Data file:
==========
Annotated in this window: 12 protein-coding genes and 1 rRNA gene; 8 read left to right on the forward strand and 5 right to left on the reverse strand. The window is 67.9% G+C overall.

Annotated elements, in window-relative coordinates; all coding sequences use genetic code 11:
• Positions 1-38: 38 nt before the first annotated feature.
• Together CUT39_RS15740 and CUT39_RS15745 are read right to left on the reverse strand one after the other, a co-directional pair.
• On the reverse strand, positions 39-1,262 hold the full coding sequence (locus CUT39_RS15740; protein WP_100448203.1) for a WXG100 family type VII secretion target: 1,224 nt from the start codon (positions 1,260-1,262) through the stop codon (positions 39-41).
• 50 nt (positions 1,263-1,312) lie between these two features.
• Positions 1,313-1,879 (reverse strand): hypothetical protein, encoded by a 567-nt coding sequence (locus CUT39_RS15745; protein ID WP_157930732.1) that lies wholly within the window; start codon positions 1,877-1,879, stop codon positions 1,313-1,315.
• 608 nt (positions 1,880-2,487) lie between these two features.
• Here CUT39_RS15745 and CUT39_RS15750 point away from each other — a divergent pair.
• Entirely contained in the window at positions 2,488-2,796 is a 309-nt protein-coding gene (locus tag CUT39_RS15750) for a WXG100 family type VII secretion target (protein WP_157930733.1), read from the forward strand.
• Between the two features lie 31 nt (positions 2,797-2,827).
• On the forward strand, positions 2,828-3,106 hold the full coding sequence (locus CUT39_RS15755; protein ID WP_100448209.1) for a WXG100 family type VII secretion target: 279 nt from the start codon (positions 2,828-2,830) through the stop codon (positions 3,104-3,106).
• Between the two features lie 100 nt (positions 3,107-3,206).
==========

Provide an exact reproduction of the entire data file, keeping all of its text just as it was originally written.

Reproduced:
Annotated in this window: 12 protein-coding genes and 1 rRNA gene; 8 read left to right on the forward strand and 5 right to left on the reverse strand. The window is 67.9% G+C overall.

Annotated elements, in window-relative coordinates; all coding sequences use genetic code 11:
• Positions 1-38: 38 nt before the first annotated feature.
• Together CUT39_RS15740 and CUT39_RS15745 are read right to left on the reverse strand one after the other, a co-directional pair.
• On the reverse strand, positions 39-1,262 hold the full coding sequence (locus CUT39_RS15740; protein WP_100448203.1) for a WXG100 family type VII secretion target: 1,224 nt from the start codon (positions 1,260-1,262) through the stop codon (positions 39-41).
• 50 nt (positions 1,263-1,312) lie between these two features.
• Positions 1,313-1,879 (reverse strand): hypothetical protein, encoded by a 567-nt coding sequence (locus CUT39_RS15745; protein ID WP_157930732.1) that lies wholly within the window; start codon positions 1,877-1,879, stop codon positions 1,313-1,315.
• 608 nt (positions 1,880-2,487) lie between these two features.
• Here CUT39_RS15745 and CUT39_RS15750 point away from each other — a divergent pair.
• Entirely contained in the window at positions 2,488-2,796 is a 309-nt protein-coding gene (locus tag CUT39_RS15750) for a WXG100 family type VII secretion target (protein WP_157930733.1), read from the forward strand.
• Between the two features lie 31 nt (positions 2,797-2,827).
• On the forward strand, positions 2,828-3,106 hold the full coding sequence (locus CUT39_RS15755; protein ID WP_100448209.1) for a WXG100 family type VII secretion target: 279 nt from the start codon (positions 2,828-2,830) through the stop codon (positions 3,104-3,106).
• Between the two features lie 100 nt (positions 3,107-3,206).